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Calif. ballot measure set to ignite stem cell research debate

Nancy Reagan's advocacy could sway voters

SACRAMENTO -- A $3 billion stem cell research initiative has qualified for the ballot in California, and both sides are marshaling their forces for what is expected to be a heated debate about science, morality, money -- and the desperation to find cures for some of humankind's most loathsome diseases.

Backers hope momentum is on their side, given the attention generated by former first lady Nancy Reagan, who last month delivered a poignant plea for expanding the controversial research that she and others believe could lead to medical breakthroughs.

Supporters of the California initiative, while avoiding any appearance of exploiting the recent death of Reagan's husband, President Ronald Reagan, acknowledge that the former first lady has helped their message resonate among an increasingly sympathetic public.

One recent national poll suggested that three-fourths of Americans are inclined to support stem cell research, partly because of the former president's death and his widow's call for action after watching his long struggle with Alzheimer's.

"I'm sure her words touched everyone personally, and will make people think about the issue. Her remarks were extremely poignant," said Janet Zucker, a friend of Nancy Reagan who with her husband, movie producer Jerry Zucker, is among those behind the ballot measure.

"For her, it's not about politics. It's about the pain she's personally felt . . . I think Nancy is coming at this from a personal place," said Zucker, whose 16-year-old daughter was diagnosed with diabetes five years ago.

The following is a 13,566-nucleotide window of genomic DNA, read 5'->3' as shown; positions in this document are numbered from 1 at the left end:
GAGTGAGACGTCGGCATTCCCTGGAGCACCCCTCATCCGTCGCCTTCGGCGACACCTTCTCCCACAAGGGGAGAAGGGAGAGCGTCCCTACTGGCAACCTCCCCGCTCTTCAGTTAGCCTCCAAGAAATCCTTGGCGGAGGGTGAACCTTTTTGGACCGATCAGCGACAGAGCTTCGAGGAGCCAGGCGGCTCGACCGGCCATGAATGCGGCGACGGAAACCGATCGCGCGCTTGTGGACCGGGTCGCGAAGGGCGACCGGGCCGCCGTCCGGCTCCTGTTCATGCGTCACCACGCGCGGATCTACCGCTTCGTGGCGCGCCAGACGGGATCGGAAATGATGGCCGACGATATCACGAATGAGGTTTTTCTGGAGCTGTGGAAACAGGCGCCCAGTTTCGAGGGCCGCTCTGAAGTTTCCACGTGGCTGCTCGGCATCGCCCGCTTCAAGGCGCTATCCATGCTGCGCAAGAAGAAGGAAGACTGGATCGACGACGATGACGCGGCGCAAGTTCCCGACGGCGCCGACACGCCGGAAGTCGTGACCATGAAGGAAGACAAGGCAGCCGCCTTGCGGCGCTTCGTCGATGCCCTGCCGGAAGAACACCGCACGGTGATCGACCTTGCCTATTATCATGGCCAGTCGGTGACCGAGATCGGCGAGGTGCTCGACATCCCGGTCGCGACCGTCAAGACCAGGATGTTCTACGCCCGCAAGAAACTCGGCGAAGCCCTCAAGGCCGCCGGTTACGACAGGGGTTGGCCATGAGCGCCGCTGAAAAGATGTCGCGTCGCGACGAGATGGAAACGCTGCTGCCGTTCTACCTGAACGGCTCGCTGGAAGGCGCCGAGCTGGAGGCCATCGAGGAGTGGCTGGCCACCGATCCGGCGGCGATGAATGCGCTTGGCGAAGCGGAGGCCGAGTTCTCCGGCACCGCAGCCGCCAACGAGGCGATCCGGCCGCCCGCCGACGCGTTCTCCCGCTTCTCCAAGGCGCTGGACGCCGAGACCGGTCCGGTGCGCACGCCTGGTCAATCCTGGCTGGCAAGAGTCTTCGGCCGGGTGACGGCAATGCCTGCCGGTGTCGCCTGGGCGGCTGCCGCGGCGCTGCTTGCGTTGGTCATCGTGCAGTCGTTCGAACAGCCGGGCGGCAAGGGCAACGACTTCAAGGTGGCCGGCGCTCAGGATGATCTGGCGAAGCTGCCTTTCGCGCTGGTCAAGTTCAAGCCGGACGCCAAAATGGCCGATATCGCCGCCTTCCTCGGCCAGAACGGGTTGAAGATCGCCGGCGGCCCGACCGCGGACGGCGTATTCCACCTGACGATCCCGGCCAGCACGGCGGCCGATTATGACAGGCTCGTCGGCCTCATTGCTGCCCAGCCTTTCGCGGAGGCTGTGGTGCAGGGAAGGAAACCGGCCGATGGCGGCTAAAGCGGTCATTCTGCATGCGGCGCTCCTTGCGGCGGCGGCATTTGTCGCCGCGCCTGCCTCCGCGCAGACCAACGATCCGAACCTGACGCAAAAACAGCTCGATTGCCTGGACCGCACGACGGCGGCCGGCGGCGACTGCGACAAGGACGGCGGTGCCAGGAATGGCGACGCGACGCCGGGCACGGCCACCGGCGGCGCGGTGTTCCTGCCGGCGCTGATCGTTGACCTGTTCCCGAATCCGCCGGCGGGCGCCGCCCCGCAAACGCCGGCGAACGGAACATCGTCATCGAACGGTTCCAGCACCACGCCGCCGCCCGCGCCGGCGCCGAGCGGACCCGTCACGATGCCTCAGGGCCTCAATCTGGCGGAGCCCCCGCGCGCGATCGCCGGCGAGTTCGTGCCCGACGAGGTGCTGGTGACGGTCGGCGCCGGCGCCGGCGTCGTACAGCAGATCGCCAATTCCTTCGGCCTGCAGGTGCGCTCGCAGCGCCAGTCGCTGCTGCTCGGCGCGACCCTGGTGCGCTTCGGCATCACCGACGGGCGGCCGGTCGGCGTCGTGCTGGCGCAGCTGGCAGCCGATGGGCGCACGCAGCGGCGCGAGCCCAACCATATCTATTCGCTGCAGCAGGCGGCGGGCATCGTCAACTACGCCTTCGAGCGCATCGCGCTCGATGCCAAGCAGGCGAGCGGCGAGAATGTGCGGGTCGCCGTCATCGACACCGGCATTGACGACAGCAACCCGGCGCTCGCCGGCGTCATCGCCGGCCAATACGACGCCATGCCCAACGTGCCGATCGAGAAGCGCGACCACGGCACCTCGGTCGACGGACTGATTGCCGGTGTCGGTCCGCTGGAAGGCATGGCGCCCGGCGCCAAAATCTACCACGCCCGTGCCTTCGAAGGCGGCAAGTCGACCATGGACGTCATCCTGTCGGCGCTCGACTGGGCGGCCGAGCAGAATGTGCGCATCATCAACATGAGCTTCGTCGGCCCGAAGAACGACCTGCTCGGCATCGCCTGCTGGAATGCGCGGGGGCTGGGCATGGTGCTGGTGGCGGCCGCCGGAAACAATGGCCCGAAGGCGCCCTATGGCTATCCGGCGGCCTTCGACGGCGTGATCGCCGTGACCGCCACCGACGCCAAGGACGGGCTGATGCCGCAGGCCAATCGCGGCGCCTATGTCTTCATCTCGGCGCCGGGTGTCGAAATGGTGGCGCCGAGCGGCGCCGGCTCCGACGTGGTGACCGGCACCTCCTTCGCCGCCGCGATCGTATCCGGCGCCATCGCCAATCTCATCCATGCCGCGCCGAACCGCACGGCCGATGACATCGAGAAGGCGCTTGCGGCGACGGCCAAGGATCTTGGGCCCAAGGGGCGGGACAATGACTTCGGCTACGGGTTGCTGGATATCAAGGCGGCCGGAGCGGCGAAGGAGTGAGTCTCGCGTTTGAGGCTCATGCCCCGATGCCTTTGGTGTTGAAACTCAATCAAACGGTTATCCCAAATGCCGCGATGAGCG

During a May 9 fund-raiser sponsored by the Juvenile Diabetes Research Foundation, the former first lady made her first public remarks supporting stem cell research -- though she has thus far not endorsed the ballot initiative.

"Science has presented us with a hope called stem cell research, which may provide our scientists with answers that have so long been beyond our grasp," she said. "I just don't see how we can turn our backs on this -- there are just so many diseases that can be cured, or at least helped."

Her remarks were widely reported and spawned another wave of calls urging President Bush to relax restrictions put in place in August 2001 that limited federal funding to research on more than 60 embryonic stem cell lines that were already in existence and would not pay for research creating new ones -- a policy that critics say hampers science. Only 19 of those lines are currently available, according to the National Institutes of Health. Bush has said he will stick with his policy.

Stem cell research, particularly that involving embryos, remains controversial because of the same moral debate that has roiled discussions about abortion. To harvest embryonic stem cells, embryos must be destroyed. Some also fear that technology developed for so-called therapeutic cloning could be used for reproductive cloning, which would be prohibited by California's ballot measure.

Embryonic stem cells are of particular interest to researchers seeking cures or therapies for chronic and life-threatening diseases, particularly juvenile diabetes and Parkinson's disease. Research is also providing hope to people paralyzed by spinal cord injuries. Its potential to treat Alzheimer's is less certain.

Embryonic stem cells, or so-called pluripotent cells, harvested from days-old embryos, have the remarkable ability to develop into any of the highly specialized cells that eventually become the human body and its organs.

But researchers concede that it could be years, perhaps decades before "miracle" therapies, if any, are developed. Still, the hope offered by a science still in its infancy has spurred a push for further exploration.